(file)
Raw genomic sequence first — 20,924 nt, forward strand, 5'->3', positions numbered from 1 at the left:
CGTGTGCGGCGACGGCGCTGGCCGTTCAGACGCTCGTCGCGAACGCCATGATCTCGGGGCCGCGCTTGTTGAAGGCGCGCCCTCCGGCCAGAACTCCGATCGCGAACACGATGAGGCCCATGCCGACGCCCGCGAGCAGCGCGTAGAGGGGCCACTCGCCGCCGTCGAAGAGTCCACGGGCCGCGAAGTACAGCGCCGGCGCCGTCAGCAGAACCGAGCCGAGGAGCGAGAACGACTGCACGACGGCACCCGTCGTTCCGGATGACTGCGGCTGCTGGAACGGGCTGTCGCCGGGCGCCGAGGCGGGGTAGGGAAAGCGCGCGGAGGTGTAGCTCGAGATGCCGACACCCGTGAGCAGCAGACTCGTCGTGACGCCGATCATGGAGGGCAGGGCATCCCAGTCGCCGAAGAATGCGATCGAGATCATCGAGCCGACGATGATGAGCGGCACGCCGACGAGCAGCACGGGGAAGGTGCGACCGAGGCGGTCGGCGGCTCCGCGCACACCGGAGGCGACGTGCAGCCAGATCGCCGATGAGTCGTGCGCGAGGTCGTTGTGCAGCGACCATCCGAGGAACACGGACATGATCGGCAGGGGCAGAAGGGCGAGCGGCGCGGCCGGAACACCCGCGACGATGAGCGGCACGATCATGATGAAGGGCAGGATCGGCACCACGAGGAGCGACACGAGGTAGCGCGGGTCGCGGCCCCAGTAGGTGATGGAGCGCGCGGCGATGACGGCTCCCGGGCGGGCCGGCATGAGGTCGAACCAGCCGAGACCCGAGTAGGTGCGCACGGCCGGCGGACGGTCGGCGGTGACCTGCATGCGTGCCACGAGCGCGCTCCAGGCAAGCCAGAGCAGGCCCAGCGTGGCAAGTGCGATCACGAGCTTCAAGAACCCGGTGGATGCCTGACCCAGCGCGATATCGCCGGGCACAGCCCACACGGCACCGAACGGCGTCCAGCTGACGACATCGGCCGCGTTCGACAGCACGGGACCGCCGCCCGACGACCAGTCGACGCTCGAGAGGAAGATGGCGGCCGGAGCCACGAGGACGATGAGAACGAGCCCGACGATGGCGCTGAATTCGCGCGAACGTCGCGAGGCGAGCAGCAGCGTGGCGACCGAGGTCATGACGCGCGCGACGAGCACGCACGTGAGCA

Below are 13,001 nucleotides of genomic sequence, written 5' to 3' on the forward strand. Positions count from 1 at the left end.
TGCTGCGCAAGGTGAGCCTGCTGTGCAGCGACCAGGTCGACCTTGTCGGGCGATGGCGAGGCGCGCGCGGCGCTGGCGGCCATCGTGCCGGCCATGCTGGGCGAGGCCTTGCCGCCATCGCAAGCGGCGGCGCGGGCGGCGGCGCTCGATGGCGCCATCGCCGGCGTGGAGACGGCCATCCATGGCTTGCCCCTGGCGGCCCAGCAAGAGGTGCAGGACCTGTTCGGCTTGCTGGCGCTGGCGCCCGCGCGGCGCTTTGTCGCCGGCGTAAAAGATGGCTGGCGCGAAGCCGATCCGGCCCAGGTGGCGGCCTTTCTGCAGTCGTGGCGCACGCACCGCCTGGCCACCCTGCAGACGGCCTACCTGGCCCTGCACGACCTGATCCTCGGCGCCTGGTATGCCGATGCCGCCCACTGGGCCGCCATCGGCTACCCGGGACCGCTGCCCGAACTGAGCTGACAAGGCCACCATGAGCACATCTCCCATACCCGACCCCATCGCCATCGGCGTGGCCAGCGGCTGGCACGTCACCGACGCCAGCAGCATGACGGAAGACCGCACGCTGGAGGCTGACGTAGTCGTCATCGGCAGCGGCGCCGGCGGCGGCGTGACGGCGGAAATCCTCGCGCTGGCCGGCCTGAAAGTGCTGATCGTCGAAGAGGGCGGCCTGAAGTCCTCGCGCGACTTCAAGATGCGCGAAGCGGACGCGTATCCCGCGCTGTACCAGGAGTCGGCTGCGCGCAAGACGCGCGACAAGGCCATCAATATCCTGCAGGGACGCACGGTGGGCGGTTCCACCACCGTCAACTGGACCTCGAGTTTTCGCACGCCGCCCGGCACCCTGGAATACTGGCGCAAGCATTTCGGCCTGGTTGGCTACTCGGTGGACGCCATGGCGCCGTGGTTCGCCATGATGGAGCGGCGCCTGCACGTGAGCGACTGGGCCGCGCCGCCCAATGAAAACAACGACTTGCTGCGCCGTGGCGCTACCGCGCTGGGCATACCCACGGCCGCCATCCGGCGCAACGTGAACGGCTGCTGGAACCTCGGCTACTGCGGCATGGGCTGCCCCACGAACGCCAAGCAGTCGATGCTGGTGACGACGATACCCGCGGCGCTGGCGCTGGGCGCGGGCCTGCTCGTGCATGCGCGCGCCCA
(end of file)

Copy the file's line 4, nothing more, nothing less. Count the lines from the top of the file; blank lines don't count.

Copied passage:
TGCTGCGCAAGGTGAGCCTGCTGTGCAGCGACCAGGTCGACCTTGTCGGGCGATGGCGAGGCGCGCGCGGCGCTGGCGGCCATCGTGCCGGCCATGCTGGGCGAGGCCTTGCCGCCATCGCAAGCGGCGGCGCGGGCGGCGGCGCTCGATGGCGCCATCGCCGGCGTGGAGACGGCCATCCATGGCTTGCCCCTGGCGGCCCAGCAAGAGGTGCAGGACCTGTTCGGCTTGCTGGCGCTGGCGCCCGCGCGGCGCTTTGTCGCCGGCGTAAAAGATGGCTGGCGCGAAGCCGATCCGGCCCAGGTGGCGGCCTTTCTGCAGTCGTGGCGCACGCACCGCCTGGCCACCCTGCAGACGGCCTACCTGGCCCTGCACGACCTGATCCTCGGCGCCTGGTATGCCGATGCCGCCCACTGGGCCGCCATCGGCTACCCGGGACCGCTGCCCGAACTGAGCTGACAAGGCCACCATGAGCACATCTCCCATACCCGACCCCATCGCCATCGGCGTGGCCAGCGGCTGGCACGTCACCGACGCCAGCAGCATGACGGAAGACCGCACGCTGGAGGCTGACGTAGTCGTCATCGGCAGCGGCGCCGGCGGCGGCGTGACGGCGGAAATCCTCGCGCTGGCCGGCCTGAAAGTGCTGATCGTCGAAGAGGGCGGCCTGAAGTCCTCGCGCGACTTCAAGATGCGCGAAGCGGACGCGTATCCCGCGCTGTACCAGGAGTCGGCTGCGCGCAAGACGCGCGACAAGGCCATCAATATCCTGCAGGGACGCACGGTGGGCGGTTCCACCACCGTCAACTGGACCTCGAGTTTTCGCACGCCGCCCGGCACCCTGGAATACTGGCGCAAGCATTTCGGCCTGGTTGGCTACTCGGTGGACGCCATGGCGCCGTGGTTCGCCATGATGGAGCGGCGCCTGCACGTGAGCGACTGGGCCGCGCCGCCCAATGAAAACAACGACTTGCTGCGCCGTGGCGCTACCGCGCTGGGCATACCCACGGCCGCCATCCGGCGCAACGTGAACGGCTGCTGGAACCTCGGCTACTGCGGCATGGGCTGCCCCACGAACGCCAAGCAGTCGATGCTGGTGACGACGATACCCGCGGCGCTGGCGCTGGGCGCGGGCCTGCTCGTGCATGCGCGCGCCCA